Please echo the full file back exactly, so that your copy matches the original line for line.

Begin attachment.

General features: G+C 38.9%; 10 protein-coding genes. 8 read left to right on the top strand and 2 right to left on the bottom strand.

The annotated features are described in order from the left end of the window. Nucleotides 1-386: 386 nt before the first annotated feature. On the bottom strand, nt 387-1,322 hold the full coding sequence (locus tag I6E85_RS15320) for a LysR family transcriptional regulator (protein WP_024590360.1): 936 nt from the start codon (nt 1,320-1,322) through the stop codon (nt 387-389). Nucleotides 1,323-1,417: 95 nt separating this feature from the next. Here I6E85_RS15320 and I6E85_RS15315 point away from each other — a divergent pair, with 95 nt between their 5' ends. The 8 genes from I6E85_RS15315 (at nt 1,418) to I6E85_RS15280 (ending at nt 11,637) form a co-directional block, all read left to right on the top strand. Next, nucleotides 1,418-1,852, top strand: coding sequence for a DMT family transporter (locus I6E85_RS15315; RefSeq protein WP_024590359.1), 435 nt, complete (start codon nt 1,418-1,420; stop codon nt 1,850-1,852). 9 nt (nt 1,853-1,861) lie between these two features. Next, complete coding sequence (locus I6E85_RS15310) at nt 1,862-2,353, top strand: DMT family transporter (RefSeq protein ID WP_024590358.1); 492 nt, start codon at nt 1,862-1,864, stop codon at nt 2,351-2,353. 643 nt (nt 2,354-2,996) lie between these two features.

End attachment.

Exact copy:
General features: G+C 38.9%; 10 protein-coding genes. 8 read left to right on the top strand and 2 right to left on the bottom strand.

The annotated features are described in order from the left end of the window. Nucleotides 1-386: 386 nt before the first annotated feature. On the bottom strand, nt 387-1,322 hold the full coding sequence (locus tag I6E85_RS15320) for a LysR family transcriptional regulator (protein WP_024590360.1): 936 nt from the start codon (nt 1,320-1,322) through the stop codon (nt 387-389). Nucleotides 1,323-1,417: 95 nt separating this feature from the next. Here I6E85_RS15320 and I6E85_RS15315 point away from each other — a divergent pair, with 95 nt between their 5' ends. The 8 genes from I6E85_RS15315 (at nt 1,418) to I6E85_RS15280 (ending at nt 11,637) form a co-directional block, all read left to right on the top strand. Next, nucleotides 1,418-1,852, top strand: coding sequence for a DMT family transporter (locus I6E85_RS15315; RefSeq protein WP_024590359.1), 435 nt, complete (start codon nt 1,418-1,420; stop codon nt 1,850-1,852). 9 nt (nt 1,853-1,861) lie between these two features. Next, complete coding sequence (locus I6E85_RS15310) at nt 1,862-2,353, top strand: DMT family transporter (RefSeq protein ID WP_024590358.1); 492 nt, start codon at nt 1,862-1,864, stop codon at nt 2,351-2,353. 643 nt (nt 2,354-2,996) lie between these two features.